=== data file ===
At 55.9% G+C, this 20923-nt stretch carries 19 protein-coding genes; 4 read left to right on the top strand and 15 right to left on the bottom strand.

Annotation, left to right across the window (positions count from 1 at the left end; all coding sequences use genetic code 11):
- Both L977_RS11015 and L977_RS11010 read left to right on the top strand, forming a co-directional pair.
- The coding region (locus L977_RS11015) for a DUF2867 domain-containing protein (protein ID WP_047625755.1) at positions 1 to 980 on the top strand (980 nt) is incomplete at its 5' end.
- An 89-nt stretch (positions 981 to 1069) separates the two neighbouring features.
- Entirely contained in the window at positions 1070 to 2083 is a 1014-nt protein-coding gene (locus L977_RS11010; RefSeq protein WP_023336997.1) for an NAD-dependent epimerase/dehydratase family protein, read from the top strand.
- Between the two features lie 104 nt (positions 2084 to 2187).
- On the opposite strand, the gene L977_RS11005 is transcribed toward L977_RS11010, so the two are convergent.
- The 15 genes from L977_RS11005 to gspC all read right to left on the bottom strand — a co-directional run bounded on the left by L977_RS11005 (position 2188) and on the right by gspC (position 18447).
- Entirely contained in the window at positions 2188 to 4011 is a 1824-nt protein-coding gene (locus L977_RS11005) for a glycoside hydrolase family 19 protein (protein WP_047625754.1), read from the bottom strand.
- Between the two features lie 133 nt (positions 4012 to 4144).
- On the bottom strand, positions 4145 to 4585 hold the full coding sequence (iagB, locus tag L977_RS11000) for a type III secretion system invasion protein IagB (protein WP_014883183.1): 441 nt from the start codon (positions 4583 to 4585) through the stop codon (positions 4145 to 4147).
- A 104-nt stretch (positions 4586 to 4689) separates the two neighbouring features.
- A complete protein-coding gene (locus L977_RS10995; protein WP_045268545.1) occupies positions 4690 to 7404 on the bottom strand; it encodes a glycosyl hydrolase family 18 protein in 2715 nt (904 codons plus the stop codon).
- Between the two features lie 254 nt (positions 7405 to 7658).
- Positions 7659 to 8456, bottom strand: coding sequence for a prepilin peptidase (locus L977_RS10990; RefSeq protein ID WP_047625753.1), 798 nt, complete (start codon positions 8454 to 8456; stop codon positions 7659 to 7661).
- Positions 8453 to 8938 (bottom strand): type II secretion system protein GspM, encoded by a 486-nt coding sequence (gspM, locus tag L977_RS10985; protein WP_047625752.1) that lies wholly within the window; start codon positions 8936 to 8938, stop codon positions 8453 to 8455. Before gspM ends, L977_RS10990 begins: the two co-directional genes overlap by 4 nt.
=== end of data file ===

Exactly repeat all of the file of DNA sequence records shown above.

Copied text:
At 55.9% G+C, this 20923-nt stretch carries 19 protein-coding genes; 4 read left to right on the top strand and 15 right to left on the bottom strand.

Annotation, left to right across the window (positions count from 1 at the left end; all coding sequences use genetic code 11):
- Both L977_RS11015 and L977_RS11010 read left to right on the top strand, forming a co-directional pair.
- The coding region (locus L977_RS11015) for a DUF2867 domain-containing protein (protein ID WP_047625755.1) at positions 1 to 980 on the top strand (980 nt) is incomplete at its 5' end.
- An 89-nt stretch (positions 981 to 1069) separates the two neighbouring features.
- Entirely contained in the window at positions 1070 to 2083 is a 1014-nt protein-coding gene (locus L977_RS11010; RefSeq protein WP_023336997.1) for an NAD-dependent epimerase/dehydratase family protein, read from the top strand.
- Between the two features lie 104 nt (positions 2084 to 2187).
- On the opposite strand, the gene L977_RS11005 is transcribed toward L977_RS11010, so the two are convergent.
- The 15 genes from L977_RS11005 to gspC all read right to left on the bottom strand — a co-directional run bounded on the left by L977_RS11005 (position 2188) and on the right by gspC (position 18447).
- Entirely contained in the window at positions 2188 to 4011 is a 1824-nt protein-coding gene (locus L977_RS11005) for a glycoside hydrolase family 19 protein (protein WP_047625754.1), read from the bottom strand.
- Between the two features lie 133 nt (positions 4012 to 4144).
- On the bottom strand, positions 4145 to 4585 hold the full coding sequence (iagB, locus tag L977_RS11000) for a type III secretion system invasion protein IagB (protein WP_014883183.1): 441 nt from the start codon (positions 4583 to 4585) through the stop codon (positions 4145 to 4147).
- A 104-nt stretch (positions 4586 to 4689) separates the two neighbouring features.
- A complete protein-coding gene (locus L977_RS10995; protein WP_045268545.1) occupies positions 4690 to 7404 on the bottom strand; it encodes a glycosyl hydrolase family 18 protein in 2715 nt (904 codons plus the stop codon).
- Between the two features lie 254 nt (positions 7405 to 7658).
- Positions 7659 to 8456, bottom strand: coding sequence for a prepilin peptidase (locus L977_RS10990; RefSeq protein ID WP_047625753.1), 798 nt, complete (start codon positions 8454 to 8456; stop codon positions 7659 to 7661).
- Positions 8453 to 8938 (bottom strand): type II secretion system protein GspM, encoded by a 486-nt coding sequence (gspM, locus tag L977_RS10985; protein WP_047625752.1) that lies wholly within the window; start codon positions 8936 to 8938, stop codon positions 8453 to 8455. Before gspM ends, L977_RS10990 begins: the two co-directional genes overlap by 4 nt.